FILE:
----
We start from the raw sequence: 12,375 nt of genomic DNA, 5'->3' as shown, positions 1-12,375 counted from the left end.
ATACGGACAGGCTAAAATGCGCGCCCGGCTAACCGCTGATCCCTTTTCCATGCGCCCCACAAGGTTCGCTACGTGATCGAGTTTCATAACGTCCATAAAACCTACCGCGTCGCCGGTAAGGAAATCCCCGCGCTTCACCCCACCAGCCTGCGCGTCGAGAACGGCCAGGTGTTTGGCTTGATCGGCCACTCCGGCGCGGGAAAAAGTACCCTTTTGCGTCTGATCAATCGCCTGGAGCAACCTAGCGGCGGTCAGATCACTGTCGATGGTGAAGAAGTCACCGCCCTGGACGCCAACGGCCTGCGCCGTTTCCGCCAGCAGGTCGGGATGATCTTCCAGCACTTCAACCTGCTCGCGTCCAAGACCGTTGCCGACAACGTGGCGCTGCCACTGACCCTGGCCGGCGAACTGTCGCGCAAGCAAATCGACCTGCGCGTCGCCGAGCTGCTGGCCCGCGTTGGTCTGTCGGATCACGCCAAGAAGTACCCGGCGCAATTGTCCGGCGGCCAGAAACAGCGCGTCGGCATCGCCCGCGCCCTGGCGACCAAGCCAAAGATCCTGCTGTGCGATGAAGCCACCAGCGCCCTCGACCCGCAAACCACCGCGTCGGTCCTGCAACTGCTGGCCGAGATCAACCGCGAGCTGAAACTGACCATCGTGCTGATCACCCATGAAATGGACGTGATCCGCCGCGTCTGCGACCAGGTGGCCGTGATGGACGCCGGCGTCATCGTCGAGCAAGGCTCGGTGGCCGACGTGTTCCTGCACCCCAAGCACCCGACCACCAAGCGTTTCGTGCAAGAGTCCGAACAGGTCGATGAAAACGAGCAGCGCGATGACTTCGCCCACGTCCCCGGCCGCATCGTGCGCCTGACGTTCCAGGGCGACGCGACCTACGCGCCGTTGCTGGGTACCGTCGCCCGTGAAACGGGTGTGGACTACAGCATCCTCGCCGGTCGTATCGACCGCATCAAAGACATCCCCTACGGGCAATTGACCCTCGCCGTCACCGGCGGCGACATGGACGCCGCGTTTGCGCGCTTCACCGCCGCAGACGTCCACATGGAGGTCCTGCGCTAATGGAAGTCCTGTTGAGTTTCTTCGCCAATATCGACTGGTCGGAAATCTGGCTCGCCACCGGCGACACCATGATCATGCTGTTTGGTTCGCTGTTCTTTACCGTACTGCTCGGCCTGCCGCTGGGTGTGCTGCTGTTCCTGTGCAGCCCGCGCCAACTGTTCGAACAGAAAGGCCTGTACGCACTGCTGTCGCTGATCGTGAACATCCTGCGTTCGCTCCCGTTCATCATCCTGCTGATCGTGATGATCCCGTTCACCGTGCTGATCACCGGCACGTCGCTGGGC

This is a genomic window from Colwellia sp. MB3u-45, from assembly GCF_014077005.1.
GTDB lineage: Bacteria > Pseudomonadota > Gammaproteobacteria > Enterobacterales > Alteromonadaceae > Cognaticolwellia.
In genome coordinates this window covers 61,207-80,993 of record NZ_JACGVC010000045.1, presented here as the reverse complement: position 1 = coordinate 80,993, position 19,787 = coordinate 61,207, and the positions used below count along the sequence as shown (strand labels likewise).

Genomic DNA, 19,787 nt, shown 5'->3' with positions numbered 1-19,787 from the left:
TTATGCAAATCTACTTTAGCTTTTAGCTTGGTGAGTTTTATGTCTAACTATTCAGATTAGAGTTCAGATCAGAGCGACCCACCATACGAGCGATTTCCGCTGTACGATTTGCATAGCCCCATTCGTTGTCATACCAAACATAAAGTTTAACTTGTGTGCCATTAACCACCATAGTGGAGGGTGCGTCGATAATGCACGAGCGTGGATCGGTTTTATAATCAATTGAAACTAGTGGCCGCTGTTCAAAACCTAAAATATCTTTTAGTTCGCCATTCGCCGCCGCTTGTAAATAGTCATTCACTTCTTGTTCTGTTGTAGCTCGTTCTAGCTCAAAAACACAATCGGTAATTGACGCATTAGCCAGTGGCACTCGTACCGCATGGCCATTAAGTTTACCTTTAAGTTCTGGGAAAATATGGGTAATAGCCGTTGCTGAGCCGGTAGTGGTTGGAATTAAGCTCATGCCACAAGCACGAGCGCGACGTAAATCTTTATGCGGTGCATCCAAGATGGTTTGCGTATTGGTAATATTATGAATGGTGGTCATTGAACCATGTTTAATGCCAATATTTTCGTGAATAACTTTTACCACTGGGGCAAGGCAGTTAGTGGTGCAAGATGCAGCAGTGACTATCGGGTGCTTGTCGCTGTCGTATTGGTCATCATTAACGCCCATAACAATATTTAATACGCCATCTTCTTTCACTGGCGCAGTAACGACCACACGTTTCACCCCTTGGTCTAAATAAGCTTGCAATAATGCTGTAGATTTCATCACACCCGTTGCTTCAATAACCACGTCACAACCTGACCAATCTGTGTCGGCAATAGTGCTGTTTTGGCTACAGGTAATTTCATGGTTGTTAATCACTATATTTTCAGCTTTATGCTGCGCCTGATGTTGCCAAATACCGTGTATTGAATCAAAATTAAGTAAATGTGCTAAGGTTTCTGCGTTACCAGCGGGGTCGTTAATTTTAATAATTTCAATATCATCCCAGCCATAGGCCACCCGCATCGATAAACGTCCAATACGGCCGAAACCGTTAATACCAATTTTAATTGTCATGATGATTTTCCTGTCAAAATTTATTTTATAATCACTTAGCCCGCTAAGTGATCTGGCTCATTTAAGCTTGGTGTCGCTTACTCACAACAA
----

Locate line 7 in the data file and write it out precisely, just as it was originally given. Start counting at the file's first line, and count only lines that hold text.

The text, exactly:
TTATGCAAATCTACTTTAGCTTTTAGCTTGGTGAGTTTTATGTCTAACTATTCAGATTAGAGTTCAGATCAGAGCGACCCACCATACGAGCGATTTCCGCTGTACGATTTGCATAGCCCCATTCGTTGTCATACCAAACATAAAGTTTAACTTGTGTGCCATTAACCACCATAGTGGAGGGTGCGTCGATAATGCACGAGCGTGGATCGGTTTTATAATCAATTGAAACTAGTGGCCGCTGTTCAAAACCTAAAATATCTTTTAGTTCGCCATTCGCCGCCGCTTGTAAATAGTCATTCACTTCTTGTTCTGTTGTAGCTCGTTCTAGCTCAAAAACACAATCGGTAATTGACGCATTAGCCAGTGGCACTCGTACCGCATGGCCATTAAGTTTACCTTTAAGTTCTGGGAAAATATGGGTAATAGCCGTTGCTGAGCCGGTAGTGGTTGGAATTAAGCTCATGCCACAAGCACGAGCGCGACGTAAATCTTTATGCGGTGCATCCAAGATGGTTTGCGTATTGGTAATATTATGAATGGTGGTCATTGAACCATGTTTAATGCCAATATTTTCGTGAATAACTTTTACCACTGGGGCAAGGCAGTTAGTGGTGCAAGATGCAGCAGTGACTATCGGGTGCTTGTCGCTGTCGTATTGGTCATCATTAACGCCCATAACAATATTTAATACGCCATCTTCTTTCACTGGCGCAGTAACGACCACACGTTTCACCCCTTGGTCTAAATAAGCTTGCAATAATGCTGTAGATTTCATCACACCCGTTGCTTCAATAACCACGTCACAACCTGACCAATCTGTGTCGGCAATAGTGCTGTTTTGGCTACAGGTAATTTCATGGTTGTTAATCACTATATTTTCAGCTTTATGCTGCGCCTGATGTTGCCAAATACCGTGTATTGAATCAAAATTAAGTAAATGTGCTAAGGTTTCTGCGTTACCAGCGGGGTCGTTAATTTTAATAATTTCAATATCATCCCAGCCATAGGCCACCCGCATCGATAAACGTCCAATACGGCCGAAACCGTTAATACCAATTTTAATTGTCATGATGATTTTCCTGTCAAAATTTATTTTATAATCACTTAGCCCGCTAAGTGATCTGGCTCATTTAAGCTTGGTGTCGCTTACTCACAACAA